In accordance with one aspect of the invention, all sources that are in a particular class, e.g., are determined to be sufficiently comparable by one designing or configuring the system software, may be ordered with respect to prices of their futures or futures options. More particularly, the highest price corresponds to the highest ranking, the second highest price to the second highest ranking, and so on. It can be shown that financial arbitrage will automatically cause a linear ordering of all of the source being compared. Such an ordering may be generated with respect to each aspect, e.g., quality, value, service, of a given source of goods or service, as long as there is a corresponding future, futures option or other similar financial instrument corresponding to that aspect. These aspects are also referred to herein as “subclasses,” as will be described in greater detail in conjunction with
The futures or futures options in the illustrative embodiment of
The market prices for the futures or futures options in the illustrative embodiment may be established using software running on one or more of the servers 104, based on inputs received from the client devices 102. The price-setting process may also involve using techniques similar to those currently used to establish prices for conventional futures and futures options. Such techniques are well known and therefore not described in detail herein.
It should be noted that any user who wants to invest in the opinion futures or futures options will generally need to first open an account, and transfer money to a clearinghouse or a broker. A variety of well understood methods can be used for this, as well as for protecting the account against unauthorized access. Once an account has been created and a minimum balance established, the user can trade in available futures and futures options.
The portion of the interface shown in
As is well known, open interest and transaction volume can provide insight into the relative price strength of futures and futures options, and can thus be used to indicate the precision of a recommendation generated in accordance with the invention.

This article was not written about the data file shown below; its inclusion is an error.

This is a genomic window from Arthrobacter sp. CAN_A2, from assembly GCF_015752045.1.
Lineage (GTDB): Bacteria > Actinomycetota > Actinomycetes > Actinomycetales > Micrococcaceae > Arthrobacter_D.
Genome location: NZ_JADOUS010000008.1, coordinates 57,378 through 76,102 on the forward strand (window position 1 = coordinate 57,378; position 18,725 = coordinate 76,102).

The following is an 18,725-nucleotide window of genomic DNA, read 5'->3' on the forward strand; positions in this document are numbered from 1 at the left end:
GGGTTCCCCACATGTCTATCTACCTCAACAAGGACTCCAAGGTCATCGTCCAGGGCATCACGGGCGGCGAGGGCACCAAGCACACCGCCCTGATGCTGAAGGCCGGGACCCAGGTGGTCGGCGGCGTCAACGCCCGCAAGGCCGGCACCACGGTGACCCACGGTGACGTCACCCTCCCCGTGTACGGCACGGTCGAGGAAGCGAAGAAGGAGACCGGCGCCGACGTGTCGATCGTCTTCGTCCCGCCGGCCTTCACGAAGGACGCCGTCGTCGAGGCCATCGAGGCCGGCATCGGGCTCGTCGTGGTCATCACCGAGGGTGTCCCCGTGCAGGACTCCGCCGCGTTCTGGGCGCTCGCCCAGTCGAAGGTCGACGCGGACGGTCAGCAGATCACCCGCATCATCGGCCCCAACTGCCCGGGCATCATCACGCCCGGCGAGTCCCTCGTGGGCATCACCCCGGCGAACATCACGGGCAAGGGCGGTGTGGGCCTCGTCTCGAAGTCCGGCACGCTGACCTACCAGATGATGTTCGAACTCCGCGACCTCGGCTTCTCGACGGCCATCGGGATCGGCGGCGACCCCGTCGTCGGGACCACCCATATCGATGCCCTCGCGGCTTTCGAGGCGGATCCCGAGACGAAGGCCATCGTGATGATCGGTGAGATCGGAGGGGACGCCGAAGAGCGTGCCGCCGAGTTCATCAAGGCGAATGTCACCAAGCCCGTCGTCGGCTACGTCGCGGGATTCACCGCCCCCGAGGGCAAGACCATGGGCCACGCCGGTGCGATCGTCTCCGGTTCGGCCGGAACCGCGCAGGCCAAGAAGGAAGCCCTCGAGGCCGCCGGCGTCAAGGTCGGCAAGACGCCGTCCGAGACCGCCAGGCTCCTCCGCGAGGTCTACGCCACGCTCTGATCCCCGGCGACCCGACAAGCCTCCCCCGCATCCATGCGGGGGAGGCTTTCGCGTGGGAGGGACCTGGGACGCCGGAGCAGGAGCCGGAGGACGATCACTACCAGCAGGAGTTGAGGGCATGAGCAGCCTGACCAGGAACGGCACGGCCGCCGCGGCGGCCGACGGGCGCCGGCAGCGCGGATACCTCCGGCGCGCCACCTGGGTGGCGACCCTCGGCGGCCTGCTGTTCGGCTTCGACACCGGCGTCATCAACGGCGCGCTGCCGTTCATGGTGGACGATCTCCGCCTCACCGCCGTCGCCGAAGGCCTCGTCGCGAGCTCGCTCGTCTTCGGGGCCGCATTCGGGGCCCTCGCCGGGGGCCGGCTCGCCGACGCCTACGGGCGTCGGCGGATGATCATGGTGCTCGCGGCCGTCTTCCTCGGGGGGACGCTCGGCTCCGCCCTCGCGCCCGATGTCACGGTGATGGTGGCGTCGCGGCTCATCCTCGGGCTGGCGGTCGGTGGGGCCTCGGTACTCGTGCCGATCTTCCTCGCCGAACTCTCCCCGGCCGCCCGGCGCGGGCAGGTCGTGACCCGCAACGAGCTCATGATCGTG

In addition, information such as transaction volume and open interest may be expressed in terms of a percentage of a total number for all sources of the goods or services associated with the corresponding future or futures option. The particular types of information displayed in the various fields may be selected by the user in accordance with user preferences.
Prior to placement of the bets, the futures price associated with A is substantially greater than that associated with B, as shown in FIG. 4A. This relationship between the futures process associated with sources A and B results in a recommendation of A as the source for the designated goods or services as shown in FIG. 4B.
A level of certainty may be associated with the recommendation, also as shown in
After placement of Bet 1, which as noted above is the first in a series of three “B is better than A” bets in this example, the futures price associated with A drops while the futures price associated with B rises. As a result, the futures prices converge, such that after placement of Bet 1 but before placement of Bet 2 the prices are too close to produce any recommendation. Following placement of Bet 2, the futures price associated with B again increases while that of A drops, leading to a “rather certain” recommendation of source B. After placement of Bet 3, a further increase of the futures price associated with B coupled with a further decrease in that of A leads to a “certain” recommendation of source B as indicated in FIG. 4B.
It is apparent from the example of
Presentation of secure recommendations to users may therefore be in the form of a graphical display or other user-perceptible presentation of rankings such as those shown in FIG. 5. Such a display may be generated by software running on a given one of the client devices based on futures prices or rankings delivered over the network 106 from one or more of the servers 104.